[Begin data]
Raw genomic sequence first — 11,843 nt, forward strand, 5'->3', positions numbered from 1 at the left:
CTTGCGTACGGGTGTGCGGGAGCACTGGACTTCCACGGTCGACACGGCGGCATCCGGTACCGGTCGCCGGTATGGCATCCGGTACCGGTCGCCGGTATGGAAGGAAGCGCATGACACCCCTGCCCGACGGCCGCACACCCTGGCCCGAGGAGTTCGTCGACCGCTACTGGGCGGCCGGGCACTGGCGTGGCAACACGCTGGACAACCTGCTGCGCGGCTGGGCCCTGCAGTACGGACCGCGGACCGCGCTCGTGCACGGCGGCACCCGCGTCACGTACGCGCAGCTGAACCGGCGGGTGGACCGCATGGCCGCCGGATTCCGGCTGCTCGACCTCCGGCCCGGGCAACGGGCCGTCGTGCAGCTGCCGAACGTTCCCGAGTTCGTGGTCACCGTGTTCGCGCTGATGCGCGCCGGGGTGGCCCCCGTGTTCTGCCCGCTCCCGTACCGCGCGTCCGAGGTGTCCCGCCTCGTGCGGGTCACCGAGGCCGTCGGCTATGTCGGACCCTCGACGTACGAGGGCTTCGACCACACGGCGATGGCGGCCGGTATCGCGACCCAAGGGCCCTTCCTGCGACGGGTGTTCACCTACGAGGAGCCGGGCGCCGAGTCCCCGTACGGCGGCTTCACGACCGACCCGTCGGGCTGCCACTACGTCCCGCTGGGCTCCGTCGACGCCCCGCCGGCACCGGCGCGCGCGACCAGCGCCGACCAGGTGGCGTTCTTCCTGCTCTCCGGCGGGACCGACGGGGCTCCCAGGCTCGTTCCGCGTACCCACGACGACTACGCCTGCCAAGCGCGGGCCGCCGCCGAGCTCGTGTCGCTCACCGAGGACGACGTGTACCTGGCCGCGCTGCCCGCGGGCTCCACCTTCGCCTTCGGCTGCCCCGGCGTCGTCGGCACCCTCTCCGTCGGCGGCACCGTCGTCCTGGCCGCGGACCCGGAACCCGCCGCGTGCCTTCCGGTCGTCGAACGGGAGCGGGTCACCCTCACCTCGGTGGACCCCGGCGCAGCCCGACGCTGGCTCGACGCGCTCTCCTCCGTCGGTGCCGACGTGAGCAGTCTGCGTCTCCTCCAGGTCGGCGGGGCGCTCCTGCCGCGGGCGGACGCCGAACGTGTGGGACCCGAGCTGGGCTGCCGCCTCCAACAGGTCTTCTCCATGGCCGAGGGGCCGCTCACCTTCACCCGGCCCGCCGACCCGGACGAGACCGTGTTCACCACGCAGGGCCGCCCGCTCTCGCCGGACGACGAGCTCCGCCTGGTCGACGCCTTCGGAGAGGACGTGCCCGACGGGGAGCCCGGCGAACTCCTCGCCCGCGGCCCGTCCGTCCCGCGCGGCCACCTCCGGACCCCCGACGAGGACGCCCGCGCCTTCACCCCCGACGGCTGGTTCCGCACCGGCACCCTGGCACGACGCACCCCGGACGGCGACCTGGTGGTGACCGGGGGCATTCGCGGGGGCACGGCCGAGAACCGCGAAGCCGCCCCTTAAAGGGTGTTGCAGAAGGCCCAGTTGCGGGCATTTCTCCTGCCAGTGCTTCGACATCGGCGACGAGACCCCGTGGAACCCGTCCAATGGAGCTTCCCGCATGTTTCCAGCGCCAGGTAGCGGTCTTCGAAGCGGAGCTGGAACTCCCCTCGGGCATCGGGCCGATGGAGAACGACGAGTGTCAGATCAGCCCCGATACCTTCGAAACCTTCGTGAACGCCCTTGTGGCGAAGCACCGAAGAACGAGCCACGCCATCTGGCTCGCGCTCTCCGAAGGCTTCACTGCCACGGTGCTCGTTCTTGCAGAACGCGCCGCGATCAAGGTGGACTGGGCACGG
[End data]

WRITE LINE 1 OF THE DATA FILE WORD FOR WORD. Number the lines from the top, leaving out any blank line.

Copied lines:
Raw genomic sequence first — 11,843 nt, forward strand, 5'->3', positions numbered from 1 at the left: